We have previously explored the honeybee disappearance and the role that pesticides in general, and systemic pesticides in particular, could play in the colony collapse disorder. We also explored the possible connection between honeybee disappearance and genetically engineered crops or GMOs. Below are our concluding thoughts on the subject.
Currently, at least three European countries (France, Germany, and Italy) have either banned or imposed strict restrictions on systemic pesticides. Disturbingly for U.S. beekeepers and ultimately all consumers, if we are to think of bees as the canary in the coal mine, is that despite the threat posed by colony collapse disorder and the link to pesticides, to date, there has been no well designed systematic survey of honey bee colonies performed in the United States. Nor do we currently have an accurate and complete picture of what pesticides are used, where and in what amounts, or the accurate measures of just what the maximum exposure is in agricultural or urban settings on blooming plants. This, despite the fact that the number of pesticides registered for use in the U.S. is over 1200 active ingredients distributed among some 18,000 products. In fact, in this day and age of pesticide addiction, it is astonishing that California is the only state requiring agricultural pesticide users to report to the government their chemical use on a monthly basis, detailing where, when, how much, and on what crop a pesticide was used. And even California’s reporting requirement exempts home and garden use and most industrial and institutional uses.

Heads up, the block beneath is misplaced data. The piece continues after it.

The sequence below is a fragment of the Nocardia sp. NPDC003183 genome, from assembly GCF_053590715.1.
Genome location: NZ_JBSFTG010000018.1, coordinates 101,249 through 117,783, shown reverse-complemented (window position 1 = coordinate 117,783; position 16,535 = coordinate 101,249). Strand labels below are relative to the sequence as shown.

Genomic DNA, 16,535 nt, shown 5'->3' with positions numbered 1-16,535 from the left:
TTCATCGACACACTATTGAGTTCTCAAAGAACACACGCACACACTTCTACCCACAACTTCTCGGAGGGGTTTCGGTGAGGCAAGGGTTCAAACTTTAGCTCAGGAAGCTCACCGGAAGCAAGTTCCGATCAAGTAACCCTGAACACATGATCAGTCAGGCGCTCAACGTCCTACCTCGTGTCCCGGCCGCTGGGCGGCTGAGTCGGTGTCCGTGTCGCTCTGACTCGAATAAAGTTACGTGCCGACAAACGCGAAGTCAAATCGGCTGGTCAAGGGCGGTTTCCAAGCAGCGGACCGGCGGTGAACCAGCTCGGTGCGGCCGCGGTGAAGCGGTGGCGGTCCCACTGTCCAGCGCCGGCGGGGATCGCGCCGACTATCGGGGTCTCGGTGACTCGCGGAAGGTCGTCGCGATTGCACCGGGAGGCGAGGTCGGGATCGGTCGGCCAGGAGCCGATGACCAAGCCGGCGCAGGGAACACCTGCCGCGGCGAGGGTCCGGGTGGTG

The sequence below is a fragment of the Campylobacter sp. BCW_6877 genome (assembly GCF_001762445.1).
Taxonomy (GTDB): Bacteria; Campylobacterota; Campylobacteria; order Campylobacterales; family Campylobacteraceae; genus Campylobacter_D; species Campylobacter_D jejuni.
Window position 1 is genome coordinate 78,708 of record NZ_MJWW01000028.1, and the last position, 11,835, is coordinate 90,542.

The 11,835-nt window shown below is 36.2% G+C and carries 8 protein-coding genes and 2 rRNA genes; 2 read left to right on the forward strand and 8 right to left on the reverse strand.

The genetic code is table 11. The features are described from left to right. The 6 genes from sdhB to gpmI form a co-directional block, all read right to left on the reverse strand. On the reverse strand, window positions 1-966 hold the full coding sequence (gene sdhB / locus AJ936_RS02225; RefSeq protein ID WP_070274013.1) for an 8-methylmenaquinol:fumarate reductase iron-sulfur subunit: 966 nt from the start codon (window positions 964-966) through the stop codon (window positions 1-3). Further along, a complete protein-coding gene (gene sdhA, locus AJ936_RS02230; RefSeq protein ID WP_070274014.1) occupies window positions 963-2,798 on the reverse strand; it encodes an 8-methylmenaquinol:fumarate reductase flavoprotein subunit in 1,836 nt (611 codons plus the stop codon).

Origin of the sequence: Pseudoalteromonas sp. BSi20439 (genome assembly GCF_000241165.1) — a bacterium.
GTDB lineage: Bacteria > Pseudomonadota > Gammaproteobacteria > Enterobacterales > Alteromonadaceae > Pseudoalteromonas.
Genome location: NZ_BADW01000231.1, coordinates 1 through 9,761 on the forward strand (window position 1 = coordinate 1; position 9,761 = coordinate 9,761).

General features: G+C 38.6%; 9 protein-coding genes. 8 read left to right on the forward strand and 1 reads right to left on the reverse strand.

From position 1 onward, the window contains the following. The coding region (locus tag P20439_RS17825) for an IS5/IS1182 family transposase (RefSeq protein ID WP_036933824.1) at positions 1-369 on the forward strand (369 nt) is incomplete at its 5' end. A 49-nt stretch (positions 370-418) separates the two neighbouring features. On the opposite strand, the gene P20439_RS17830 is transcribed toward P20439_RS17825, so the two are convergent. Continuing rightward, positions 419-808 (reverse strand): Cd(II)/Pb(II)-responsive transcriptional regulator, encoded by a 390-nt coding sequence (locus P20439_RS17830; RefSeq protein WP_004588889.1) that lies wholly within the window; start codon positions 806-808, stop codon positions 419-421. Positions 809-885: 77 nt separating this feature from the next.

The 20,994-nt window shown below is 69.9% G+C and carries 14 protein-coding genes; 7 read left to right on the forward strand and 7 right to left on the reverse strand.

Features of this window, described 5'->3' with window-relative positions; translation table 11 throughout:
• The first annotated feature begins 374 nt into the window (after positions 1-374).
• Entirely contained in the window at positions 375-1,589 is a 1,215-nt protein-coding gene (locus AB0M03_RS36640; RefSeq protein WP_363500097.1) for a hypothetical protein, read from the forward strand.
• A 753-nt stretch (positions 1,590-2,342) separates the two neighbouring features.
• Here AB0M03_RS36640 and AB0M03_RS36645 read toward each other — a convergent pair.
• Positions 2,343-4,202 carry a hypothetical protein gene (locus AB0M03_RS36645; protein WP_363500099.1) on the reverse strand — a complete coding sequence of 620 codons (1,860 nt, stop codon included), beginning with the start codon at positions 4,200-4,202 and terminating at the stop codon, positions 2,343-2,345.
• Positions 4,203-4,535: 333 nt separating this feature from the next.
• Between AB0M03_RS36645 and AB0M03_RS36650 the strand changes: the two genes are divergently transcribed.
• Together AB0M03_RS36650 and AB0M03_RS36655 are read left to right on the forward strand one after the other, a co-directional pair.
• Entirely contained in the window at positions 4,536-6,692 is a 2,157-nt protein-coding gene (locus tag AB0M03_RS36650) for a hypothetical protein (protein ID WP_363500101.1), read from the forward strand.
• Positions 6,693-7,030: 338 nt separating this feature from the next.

Professor Frazier warned that “the underestimation of systemic pesticide hazards to bees in the registration process may well have contributed to widespread pesticide contamination of pollen, the primary food source of our major pollinator,” and beekeepers like Tom Theobald strongly advise us to listen to the bees as they are “telling us something” before it is too late.
It’s not just the bees that may be telling us something.
Billions of dollars are annually spent on pesticides and insecticides. We fight epic battles with nature by pumping an ever increasing number of chemicals to destroy, it seems, all forms of life that we currently view as “pests” without much regard to the collateral impact such as the destruction of important insects (nature’s biocontrol agents), not just pollinators, birds, aquatic life, or the degradation of soil, water and air, to say nothing of the impact of pesticides on humans exposed to them. While some are beginning to realize that such a scorched earth tactic is short-sighted and that we should be working with nature, not against it, many are still loyally wedded to the pesticide mentality.
Achim Steiner, UN Under-Secretary-General and UNEP Executive Director put it best when he stated, “[t]he way humanity manages or mismanages its nature-based assets, including pollinators, will in part define our collective future in the 21st century.”